The US Cavalrymen in Hostiles are armed with 1859 model Sharps carbines. This is a Civil War era weapon that was long obsolete by 1892, when the film is set.
The reporter takes a photo of the soldiers and natives before they leave the fort. He uses flash powder during the exposure but this would have had no practical effect against the bright New Mexico sunshine.
At one point the lieutenant addresses the sergeant major as "sir". A West Point officer would never address a non-commissioned officer as "sir."
When the group arrives at Winslow, CPL Henry Woodson is in dire need of medical attention. Captain Blocker grasps Woodson's left arm and gives it a shake as if to wish him well. Woodson's left shoulder had a bullet through the front and back. Woodson would have screamed in agony if he were conscious. It just really didn't make sense that the Captain would even touch his arm, let alone grasp and shake it.
Capt. Joseph J. Blocker is reading Julius Caesar early on and initially he's holding the book; it's on the table in the next shot and back in his hand the shot after that.
Beginning in the 1840s, the Cheyenne and Comanche tribes were allies. The Comanche would not have tried to kill Cheyennes escorted by the Army, but perhaps tried to release them. It's a moot point, however as by 1892 both tribes had finished with warfare, both inter-tribal and against the whites.
By 1892, The Comanche were living in reservations in Oklahoma. Quanah Parker had taken the last of the Comanche to the reservation nearly 10 years before.
There is a single African-American soldier, Corporal Henry Woodson, in an otherwise White cavalry regiment. The only Black cavalrymen in the regular army were in the 9th and 10th regiments, where only the officers were White.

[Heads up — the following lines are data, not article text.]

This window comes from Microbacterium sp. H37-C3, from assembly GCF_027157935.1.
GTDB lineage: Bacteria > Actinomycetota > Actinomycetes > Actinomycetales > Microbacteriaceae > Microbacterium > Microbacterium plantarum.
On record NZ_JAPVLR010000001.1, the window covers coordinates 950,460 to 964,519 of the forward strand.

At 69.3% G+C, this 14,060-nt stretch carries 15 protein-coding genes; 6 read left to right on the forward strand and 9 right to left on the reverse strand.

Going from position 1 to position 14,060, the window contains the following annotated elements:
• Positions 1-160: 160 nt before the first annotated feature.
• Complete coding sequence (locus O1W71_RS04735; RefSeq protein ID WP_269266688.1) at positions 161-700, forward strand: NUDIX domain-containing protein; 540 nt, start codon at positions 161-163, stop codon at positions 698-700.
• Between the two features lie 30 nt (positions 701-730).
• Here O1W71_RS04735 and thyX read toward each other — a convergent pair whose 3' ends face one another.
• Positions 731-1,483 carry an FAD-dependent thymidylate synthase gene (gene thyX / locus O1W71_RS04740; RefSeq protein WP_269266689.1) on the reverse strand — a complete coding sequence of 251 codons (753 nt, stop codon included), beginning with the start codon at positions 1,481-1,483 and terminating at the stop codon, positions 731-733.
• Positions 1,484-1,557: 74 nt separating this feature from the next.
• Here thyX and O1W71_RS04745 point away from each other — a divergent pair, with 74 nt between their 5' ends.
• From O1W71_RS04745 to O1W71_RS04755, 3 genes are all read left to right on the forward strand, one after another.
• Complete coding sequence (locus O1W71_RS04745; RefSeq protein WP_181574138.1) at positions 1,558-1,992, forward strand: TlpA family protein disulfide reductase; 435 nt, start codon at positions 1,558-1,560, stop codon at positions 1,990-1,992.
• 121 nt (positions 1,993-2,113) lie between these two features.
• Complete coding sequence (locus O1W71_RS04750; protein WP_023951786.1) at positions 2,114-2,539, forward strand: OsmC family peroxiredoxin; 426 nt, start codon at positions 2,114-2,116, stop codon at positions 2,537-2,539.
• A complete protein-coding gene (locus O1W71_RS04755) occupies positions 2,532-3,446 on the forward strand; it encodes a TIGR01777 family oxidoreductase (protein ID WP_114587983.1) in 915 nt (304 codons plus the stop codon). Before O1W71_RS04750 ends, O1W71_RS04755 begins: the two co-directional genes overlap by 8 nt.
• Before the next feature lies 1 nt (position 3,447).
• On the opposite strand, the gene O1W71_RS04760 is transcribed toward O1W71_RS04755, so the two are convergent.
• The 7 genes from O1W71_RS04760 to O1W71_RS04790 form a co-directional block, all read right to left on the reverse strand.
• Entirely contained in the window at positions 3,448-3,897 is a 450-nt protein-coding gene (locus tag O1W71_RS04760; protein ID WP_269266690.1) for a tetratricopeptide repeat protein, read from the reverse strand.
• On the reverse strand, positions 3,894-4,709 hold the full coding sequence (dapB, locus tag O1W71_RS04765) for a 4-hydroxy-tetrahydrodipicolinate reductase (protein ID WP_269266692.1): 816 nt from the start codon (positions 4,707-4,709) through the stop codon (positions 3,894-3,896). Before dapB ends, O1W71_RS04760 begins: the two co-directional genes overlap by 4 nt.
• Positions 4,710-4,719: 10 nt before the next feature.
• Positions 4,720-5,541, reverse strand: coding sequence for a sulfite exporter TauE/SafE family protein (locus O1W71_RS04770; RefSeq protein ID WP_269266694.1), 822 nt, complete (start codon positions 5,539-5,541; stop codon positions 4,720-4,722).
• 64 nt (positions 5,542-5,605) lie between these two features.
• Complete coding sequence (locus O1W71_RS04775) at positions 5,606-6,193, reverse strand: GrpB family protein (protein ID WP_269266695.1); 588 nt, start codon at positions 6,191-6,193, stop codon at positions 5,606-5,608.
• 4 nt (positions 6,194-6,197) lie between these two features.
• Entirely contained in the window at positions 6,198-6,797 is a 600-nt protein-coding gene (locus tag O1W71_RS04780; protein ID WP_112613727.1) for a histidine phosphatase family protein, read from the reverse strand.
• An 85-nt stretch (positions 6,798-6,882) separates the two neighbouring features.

There would have been no hostile Native Americans on any route from New Mexico to Montana by 1892.The majority of "hostiles" were either on reservations by that time or deceased. The reason why, decades earlier, the Goodnight Loving trail went to New Mexico before turning north was because there were no Comanche west of the Texas panhandle.
Colonel Briggs refers to a set of orders as coming from the Department of the Army. In 1892, the U.S Army was part of the War Department. The Department of the Army did not exist until 1947, when the Department of War became the Department of Defense.
At one point the trail they are traveling along becomes visible to the audience. It is clear that the trail was made by vehicles with bigger tires than those of a horse-drawn carriage.
At 53.12 minutes into the film the spurs on the boots on the deceased Cavalry Trooper are on backwards.
The pack train, which keeps appearing and disappearing, consists of two horses that seem to be loaded with a couple of sacks of flour apiece. Yet they produce all the appurtenances of camp life, including at least seven tents as well as folding tables and chairs, in addition to manacles and chains, picks and shovels, and anything else that comes in handy for the plot.
When Mrs. Quaid is shooting the dead Comanche she continues pulling the trigger after she runs out of bullets. On the first empty chamber the gun still recoils as if a shot had been fired.
Yellow Hawk's dead body is first shown wrapped in a blanket shroud exposed on an excarnation platform and then buried shortly later though exposure to the elements, birds and flies would be expected to take a much longer time to rot the flesh from the bones. Adjacent exposure platforms show neither enshrouded bodies on the platforms nor skeletons under the platforms.
Cyrus Lounde, the land owner who disliked natives enough to go against a presidential order, would have desecrated any other bodies that were placed in the ritual bural grounds... whether by burning the bodies or digging a deep mass grave and placing them there.